The magical Greek island of Kos







One of Greece’s Dodecanese islands, Kos is both an area of outstanding beauty and a welcoming, lively destination situated in the Aegean Sea.

If you are reading this and expecting a travel guide that will inform you of the best hotels, restaurants and beaches, I apologise, you will be sadly disappointed.

Kos, from my experience, is a place to be admired, examined and consumed in it’s most natural form. It’s the place once home to the ‘Father of Medicine’, Hippocrates, and that- according the Greek mythology- was visited by Hercules.  The destination was also home to soldiers during the Trojan War, as told by Homer in The Odyssey.

After a testing first year at university, during which I spent a considerable portion of time fighting off illness, I decided that a break, or at least an opportunity to refresh my outlook on life, was exactly what I needed.

By hopping on a bicycle, some of which are only €3 per day to rent (if you don’t want brakes- €5 if you do) , you can cover the main parts of the island in a day. On one end of the island in Psalidi Is Therma Beach, which is situated just 10km from Kos Town, the main tourist area. Here, the water contains a range of elements that can aid joint problems; for this reason the thermal springs attract people from all over the world.

An attractive part of life on this magical island is the cycle paths which stretch across most of the island’s roads. For this reason, hiring a bike is much safer than many people think and ideal for those who wish to admire the views or quickly reach where they want to be.

Beside the harbour, the paths do get a little confusing, especially due to roundabout with a dolphin water feature inside it. For someone who only passed her driving test less than a year before, who struggles to stay on the right side of the road at the best of times and who was completely amazed by the view before her, this proved a bit too much to handle. Fishermen sat in their boats laughed at us as we tried to navigate our way across the roundabout asking, ‘are you British?’ To my reply ‘yes’, one man joked ‘we can tell by your driving!’. Talk about playing up to stereotypes!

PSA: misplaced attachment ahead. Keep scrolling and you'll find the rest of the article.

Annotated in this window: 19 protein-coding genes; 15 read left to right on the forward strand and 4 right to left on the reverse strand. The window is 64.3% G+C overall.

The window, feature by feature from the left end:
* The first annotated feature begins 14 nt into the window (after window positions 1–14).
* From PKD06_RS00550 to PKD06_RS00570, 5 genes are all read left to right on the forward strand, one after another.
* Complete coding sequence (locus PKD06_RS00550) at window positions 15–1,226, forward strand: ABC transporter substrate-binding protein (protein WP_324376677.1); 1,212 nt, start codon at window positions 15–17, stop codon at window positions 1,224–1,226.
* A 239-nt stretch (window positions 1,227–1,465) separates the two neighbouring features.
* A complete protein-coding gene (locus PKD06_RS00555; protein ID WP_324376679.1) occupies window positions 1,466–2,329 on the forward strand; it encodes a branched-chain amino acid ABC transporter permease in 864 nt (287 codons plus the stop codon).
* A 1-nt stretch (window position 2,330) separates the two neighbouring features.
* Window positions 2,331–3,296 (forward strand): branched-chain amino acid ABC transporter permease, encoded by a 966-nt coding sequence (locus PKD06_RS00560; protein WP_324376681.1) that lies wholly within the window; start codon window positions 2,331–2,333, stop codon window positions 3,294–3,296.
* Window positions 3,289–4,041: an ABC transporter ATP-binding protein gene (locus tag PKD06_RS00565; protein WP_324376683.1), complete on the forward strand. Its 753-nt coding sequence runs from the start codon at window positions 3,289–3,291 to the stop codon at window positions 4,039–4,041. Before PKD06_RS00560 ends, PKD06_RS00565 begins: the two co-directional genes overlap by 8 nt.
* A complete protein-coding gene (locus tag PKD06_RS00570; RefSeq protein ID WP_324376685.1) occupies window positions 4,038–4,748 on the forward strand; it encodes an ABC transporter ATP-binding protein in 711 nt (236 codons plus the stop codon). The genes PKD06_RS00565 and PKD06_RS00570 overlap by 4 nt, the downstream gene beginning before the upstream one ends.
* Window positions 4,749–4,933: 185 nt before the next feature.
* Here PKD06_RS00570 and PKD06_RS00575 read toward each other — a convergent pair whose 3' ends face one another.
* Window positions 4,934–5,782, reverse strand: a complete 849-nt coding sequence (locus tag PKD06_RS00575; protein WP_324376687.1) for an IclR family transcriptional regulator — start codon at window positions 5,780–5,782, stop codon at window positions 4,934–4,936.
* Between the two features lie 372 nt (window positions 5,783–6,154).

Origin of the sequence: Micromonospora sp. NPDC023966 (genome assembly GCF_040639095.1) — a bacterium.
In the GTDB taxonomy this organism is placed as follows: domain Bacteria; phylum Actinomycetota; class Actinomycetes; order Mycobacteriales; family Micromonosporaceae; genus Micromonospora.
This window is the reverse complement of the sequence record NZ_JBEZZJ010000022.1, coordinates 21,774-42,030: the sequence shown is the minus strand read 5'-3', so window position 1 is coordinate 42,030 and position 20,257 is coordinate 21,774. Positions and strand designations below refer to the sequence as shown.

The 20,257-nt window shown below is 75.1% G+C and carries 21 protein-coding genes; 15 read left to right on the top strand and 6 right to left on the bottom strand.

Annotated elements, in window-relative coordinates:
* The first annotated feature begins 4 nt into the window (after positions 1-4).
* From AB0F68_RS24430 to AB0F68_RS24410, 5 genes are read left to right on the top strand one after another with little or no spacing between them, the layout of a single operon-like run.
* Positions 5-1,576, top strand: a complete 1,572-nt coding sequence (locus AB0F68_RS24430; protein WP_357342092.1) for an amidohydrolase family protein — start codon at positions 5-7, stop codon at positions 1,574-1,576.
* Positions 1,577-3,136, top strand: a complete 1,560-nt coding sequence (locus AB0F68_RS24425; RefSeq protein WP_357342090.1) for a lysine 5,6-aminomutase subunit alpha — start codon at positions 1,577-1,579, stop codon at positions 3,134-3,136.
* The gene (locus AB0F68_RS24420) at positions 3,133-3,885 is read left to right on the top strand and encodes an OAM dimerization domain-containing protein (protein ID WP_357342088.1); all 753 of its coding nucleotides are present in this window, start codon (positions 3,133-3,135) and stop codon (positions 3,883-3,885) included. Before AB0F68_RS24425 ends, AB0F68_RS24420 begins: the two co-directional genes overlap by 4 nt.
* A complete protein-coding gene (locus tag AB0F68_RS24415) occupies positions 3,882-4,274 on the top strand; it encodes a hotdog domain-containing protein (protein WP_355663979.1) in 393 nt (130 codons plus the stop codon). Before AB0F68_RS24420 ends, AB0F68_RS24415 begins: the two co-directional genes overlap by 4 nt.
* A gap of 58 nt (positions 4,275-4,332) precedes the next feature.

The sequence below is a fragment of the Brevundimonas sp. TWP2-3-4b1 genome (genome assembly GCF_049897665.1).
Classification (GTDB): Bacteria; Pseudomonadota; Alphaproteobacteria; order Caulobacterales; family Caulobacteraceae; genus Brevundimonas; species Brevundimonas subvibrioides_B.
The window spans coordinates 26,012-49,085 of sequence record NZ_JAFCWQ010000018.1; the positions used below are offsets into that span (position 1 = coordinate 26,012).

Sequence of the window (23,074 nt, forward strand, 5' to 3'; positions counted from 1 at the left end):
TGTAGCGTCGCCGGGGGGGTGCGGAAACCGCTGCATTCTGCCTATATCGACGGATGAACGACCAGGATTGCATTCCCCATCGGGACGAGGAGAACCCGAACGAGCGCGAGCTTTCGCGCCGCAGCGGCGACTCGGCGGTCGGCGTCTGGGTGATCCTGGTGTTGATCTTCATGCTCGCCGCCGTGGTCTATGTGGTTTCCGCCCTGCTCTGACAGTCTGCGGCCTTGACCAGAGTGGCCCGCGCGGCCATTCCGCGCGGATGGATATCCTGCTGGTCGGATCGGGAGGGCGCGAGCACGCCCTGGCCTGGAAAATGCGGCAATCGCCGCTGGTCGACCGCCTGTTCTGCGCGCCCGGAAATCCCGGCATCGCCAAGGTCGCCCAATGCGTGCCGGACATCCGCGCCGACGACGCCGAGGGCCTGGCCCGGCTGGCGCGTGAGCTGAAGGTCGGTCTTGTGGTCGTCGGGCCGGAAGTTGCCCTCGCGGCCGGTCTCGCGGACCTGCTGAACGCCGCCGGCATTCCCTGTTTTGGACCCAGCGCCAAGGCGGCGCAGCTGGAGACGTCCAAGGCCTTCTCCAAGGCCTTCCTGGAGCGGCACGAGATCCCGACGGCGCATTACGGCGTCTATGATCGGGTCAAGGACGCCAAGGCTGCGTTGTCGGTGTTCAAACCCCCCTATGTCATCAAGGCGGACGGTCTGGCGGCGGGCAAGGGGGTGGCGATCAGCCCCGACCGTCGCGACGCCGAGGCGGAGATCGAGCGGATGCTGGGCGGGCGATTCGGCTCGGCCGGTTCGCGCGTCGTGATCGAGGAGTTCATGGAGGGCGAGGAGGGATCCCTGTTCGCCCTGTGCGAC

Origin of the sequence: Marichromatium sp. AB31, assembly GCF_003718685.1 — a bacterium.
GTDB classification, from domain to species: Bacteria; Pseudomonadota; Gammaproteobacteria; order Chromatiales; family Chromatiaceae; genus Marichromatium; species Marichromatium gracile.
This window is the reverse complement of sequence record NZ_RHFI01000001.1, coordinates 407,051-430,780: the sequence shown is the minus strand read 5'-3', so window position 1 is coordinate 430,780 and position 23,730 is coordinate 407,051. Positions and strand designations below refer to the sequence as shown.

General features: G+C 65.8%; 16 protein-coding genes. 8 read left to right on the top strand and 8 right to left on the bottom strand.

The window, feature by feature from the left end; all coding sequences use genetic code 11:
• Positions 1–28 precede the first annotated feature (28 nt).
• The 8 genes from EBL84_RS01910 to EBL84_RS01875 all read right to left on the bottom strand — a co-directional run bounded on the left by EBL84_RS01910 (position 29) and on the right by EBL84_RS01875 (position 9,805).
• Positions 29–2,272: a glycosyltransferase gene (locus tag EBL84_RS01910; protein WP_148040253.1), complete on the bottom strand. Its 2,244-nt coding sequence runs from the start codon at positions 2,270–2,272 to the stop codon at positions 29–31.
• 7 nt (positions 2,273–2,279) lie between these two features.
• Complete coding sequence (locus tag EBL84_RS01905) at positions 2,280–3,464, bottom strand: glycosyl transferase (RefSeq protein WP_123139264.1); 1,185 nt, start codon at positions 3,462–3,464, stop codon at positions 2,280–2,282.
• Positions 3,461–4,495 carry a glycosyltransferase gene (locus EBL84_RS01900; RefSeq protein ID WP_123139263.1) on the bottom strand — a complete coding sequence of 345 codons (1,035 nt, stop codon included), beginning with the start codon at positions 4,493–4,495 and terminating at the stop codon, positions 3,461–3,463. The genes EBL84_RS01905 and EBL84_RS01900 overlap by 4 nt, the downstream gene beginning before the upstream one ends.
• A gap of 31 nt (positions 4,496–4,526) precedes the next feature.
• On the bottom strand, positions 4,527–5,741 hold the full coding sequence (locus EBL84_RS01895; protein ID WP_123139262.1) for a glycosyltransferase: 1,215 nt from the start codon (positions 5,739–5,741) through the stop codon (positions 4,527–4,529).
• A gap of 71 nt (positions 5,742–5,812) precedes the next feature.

Travelling through Kos, particularly less tourist-dominated areas, there are still many distressing examples of what the country most affected by the Euro-Crisis has gone through in the past seven years. With some of the highest government debt in Europe, areas of the island have been left as nothing more than a skeleton. Buildings are abandoned, crumbling to the ground through neglect, houses and tavernas are boarded up, some with tables and chairs still outside. In some outer villages, inhabitants have been wiped out and the places left behind are nothing more than ghost towns.

Driving down main roads, you can see the shell of what used to be an industrial area or retail park. Out of every three stores, only one remains open. The businesses that still remain here are isolated, no-one can be seen inside them-no cars, no customers-and many sit next to dry fields of cattle. This is the only sign of life. This is a sad fact, however Greece still remains one of the top destinations for visitors.

By sticking to the reassuring paths on the shores of the Aegean, you can never get lost. To do, though, would be to sacrifice your holiday to the industry of greasy English breakfasts or several shops selling beach toys. By turning on your heels and walking away from the sea, as dazzling as it is, you will discover the real Kos. It’s easy to walk into the horizon, hypnotized as the sun hides behind the mountains before you, but then you would miss several Roman Archaeological sites, places of worship sat in blossoming grounds and small family eateries where the food is much cheaper and good service is more common.

It doesn’t matter where I visit in the world, I cannot help myself when taking pictures of food. Most of the time, the main reason I visit a place is for either the food or the architecture.

I’ll leave you with this thought.

Imagine a deep red sky, silver water chopping beneath it. You’re sat in a little boat, just you and a friend. The boat is bobbing up and down in the sea as you look around and take in the hills around you. The shore is in the distance but the people look like dots. Music is playing in the background as you close your eyes.

What picture do you have in your head?
























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